One of the notable efforts in bringing the world's attention to dying languages is National Geographic's Vanishing Voices Project. What linguists are trying to do in this project is to highlight what the world would be missing if those languages are gone; for language is not merely sounds that make sense to a certain community. Instead, they could carry deep knowledge that can unlock scientific secrets. Interesting questions similar to the ones raised in the Vanishing Voices article comes to ones mind when thinking about the consequences of losing languages at this rapid pace:
“Does each language have boxed up within it some irreplaceable beneficial knowledge? Are there aspects of cultures that won’t survive if they are translated into a dominant language? What unexpected insights are being lost to the world with the collapse of its linguistic variety?” (Rymer,NationalGeographic Magazine, July 2012).
Take the Jabbali language in the southern part of Oman for example. The wide plant vocabulary it carries only reflect its speakers wide knowledge of plants and their uses. If transferred wisely, this knowledge could prove useful in many ways. Plants were once part of the Jabbalis daily lifestyle; I'm not sure if this is still practised today but I do believe that the knowledge they've acquired from this contact remains to an extent and could be used before it 'vanishes'. Similarly, the speakers of Kamzari (also spelled 'Kumzari') in the northern part of Oman might have a lot to tell us about living by the sea.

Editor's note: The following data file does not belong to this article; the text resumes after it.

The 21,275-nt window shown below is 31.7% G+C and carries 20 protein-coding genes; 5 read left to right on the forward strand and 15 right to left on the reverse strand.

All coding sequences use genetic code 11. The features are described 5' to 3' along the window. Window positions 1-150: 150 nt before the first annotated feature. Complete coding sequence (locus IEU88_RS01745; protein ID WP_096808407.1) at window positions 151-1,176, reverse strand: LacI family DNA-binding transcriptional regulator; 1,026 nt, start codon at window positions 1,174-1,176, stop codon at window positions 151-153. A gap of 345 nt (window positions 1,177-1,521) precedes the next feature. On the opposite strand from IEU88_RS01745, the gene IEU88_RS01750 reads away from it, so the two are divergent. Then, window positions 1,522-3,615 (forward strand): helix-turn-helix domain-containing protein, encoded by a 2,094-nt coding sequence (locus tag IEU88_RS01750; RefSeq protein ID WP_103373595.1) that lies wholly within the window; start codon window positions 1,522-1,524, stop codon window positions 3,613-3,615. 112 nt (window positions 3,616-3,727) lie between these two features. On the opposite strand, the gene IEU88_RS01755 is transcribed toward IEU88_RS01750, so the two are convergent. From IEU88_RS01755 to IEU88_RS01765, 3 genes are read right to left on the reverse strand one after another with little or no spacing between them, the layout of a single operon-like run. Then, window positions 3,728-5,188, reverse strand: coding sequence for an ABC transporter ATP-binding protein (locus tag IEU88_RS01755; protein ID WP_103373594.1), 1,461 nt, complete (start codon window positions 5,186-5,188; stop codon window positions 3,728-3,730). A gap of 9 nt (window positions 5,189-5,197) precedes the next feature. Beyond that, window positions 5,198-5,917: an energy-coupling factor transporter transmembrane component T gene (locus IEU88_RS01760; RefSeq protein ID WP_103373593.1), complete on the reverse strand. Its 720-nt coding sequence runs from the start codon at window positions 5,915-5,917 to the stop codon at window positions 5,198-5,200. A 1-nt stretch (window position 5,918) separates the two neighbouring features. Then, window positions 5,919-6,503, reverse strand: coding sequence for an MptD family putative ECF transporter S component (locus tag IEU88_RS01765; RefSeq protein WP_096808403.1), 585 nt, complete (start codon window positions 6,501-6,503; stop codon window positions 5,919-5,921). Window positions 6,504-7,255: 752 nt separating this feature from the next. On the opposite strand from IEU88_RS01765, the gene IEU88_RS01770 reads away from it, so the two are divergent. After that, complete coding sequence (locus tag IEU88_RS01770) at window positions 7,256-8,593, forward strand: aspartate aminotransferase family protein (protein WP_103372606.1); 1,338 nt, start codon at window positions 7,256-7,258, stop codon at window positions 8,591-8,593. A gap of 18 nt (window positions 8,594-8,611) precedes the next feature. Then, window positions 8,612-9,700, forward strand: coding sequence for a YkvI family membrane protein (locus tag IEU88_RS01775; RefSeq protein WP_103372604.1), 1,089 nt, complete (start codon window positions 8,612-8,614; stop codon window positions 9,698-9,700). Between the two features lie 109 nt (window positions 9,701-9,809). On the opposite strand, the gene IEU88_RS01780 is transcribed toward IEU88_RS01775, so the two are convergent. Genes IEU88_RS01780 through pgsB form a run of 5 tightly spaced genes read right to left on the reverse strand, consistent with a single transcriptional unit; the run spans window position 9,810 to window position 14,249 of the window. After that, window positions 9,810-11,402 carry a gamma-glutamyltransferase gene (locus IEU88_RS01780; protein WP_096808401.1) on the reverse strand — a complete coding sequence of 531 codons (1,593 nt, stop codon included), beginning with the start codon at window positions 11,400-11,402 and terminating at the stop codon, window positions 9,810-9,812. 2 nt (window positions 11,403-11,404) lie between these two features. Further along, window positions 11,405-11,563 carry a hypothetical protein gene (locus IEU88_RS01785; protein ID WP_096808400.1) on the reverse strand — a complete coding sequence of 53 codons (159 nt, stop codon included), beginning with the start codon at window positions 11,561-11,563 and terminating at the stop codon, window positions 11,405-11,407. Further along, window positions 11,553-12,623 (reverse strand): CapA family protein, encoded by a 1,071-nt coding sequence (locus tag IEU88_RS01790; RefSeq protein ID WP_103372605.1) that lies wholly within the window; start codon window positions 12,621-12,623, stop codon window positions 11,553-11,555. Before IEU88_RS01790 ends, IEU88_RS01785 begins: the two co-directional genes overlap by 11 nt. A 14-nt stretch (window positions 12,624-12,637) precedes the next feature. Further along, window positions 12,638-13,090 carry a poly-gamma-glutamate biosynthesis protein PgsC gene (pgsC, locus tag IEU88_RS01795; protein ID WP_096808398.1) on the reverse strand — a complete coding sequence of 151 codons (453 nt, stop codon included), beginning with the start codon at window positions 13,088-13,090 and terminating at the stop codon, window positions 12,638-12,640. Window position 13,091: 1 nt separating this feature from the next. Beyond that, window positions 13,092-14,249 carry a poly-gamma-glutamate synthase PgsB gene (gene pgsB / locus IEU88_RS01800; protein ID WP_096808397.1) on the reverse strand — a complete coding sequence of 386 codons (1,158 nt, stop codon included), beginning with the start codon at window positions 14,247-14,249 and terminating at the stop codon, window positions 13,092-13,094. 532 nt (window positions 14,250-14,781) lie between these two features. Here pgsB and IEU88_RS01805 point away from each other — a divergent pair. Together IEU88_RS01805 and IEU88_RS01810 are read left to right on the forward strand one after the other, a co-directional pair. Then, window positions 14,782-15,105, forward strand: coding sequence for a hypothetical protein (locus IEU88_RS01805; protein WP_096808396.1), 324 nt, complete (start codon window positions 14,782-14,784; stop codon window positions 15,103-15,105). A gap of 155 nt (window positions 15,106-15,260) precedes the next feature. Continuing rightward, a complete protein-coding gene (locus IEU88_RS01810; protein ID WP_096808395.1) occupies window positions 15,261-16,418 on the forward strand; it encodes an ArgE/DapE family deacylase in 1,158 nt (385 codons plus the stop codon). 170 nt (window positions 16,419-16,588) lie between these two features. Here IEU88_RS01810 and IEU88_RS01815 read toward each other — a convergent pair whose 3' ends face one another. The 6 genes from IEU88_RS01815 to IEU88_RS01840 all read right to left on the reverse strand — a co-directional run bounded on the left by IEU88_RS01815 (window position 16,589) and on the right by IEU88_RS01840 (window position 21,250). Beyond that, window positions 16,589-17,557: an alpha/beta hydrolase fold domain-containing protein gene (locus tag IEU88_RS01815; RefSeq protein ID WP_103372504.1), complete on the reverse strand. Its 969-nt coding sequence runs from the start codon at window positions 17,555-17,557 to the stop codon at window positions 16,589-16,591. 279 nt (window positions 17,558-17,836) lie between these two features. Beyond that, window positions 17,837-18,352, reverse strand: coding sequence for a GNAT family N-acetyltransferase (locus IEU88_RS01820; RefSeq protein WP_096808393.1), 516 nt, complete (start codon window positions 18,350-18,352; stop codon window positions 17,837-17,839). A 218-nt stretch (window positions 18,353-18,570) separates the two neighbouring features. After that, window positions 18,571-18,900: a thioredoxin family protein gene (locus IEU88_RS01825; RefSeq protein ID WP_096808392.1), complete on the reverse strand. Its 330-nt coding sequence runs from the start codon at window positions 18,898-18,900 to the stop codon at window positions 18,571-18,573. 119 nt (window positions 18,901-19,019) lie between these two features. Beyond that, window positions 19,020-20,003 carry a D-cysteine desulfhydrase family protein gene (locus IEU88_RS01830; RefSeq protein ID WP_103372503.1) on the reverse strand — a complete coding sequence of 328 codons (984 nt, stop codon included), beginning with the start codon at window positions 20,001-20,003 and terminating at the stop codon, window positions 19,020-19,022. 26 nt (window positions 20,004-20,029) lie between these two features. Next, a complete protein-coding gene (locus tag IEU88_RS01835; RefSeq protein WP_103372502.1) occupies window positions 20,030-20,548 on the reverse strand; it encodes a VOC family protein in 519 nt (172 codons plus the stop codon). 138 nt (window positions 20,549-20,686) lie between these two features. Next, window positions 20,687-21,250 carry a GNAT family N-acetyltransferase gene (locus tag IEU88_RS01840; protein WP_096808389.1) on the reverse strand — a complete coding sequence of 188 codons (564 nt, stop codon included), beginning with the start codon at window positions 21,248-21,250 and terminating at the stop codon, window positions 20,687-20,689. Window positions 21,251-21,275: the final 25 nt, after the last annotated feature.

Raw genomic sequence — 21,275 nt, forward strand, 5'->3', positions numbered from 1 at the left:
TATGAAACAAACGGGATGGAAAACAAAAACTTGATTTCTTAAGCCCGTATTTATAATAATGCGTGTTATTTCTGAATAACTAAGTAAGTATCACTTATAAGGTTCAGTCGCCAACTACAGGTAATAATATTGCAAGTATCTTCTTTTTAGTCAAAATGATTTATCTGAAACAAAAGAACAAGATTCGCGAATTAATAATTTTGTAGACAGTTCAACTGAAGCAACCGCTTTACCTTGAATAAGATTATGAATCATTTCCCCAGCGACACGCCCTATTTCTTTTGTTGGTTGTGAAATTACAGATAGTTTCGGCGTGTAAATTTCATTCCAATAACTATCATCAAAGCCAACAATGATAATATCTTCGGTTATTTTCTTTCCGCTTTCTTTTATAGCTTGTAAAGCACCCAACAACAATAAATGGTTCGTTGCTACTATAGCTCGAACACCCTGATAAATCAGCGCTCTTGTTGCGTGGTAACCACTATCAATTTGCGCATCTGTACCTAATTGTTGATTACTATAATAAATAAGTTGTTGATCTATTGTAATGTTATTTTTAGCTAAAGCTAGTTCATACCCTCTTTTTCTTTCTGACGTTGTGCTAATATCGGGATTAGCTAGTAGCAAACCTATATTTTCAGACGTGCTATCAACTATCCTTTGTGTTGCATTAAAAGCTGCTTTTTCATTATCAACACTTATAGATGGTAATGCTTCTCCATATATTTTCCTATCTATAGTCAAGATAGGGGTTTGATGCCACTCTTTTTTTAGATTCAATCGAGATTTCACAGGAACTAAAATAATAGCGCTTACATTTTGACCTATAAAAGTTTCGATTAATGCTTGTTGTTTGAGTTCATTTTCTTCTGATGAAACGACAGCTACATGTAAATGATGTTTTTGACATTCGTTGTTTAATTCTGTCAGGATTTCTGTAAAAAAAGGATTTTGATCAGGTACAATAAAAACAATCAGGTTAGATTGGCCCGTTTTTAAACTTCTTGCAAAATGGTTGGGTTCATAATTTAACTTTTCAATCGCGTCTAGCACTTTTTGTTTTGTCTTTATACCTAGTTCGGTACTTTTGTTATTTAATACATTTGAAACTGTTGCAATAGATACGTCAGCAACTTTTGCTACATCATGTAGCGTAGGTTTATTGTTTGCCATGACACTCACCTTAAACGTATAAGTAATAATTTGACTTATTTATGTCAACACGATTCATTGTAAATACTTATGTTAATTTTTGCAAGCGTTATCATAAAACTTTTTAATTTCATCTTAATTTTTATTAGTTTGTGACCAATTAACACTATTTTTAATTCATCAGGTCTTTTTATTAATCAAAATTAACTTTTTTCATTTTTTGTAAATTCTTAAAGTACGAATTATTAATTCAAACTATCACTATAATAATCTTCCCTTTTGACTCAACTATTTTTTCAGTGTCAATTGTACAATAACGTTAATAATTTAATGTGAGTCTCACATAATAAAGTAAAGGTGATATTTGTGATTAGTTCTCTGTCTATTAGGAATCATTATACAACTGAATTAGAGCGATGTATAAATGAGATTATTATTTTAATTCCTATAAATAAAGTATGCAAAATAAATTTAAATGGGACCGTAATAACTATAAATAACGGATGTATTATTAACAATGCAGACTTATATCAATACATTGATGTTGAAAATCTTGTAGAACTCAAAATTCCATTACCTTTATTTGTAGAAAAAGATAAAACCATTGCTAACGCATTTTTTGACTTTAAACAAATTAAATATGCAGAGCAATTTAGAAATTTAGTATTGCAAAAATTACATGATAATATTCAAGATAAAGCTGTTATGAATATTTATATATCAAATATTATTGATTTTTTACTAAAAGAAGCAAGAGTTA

This month's issue of National Geographic Magazine discusses three endangered languages; Tuvan, Aka, and Seri in Russia, India and Mexio, respectively. Tuvan was apparently saved from extinction and is no longer threatened. If this means anything, then it certainly means that efforts to save languages can be fruitful. Yet if nothing is done about 'vanishing voices' then I can't help but quote Harrison's last words in the following clip, “The transmission of knowledge [will be] disrupted”.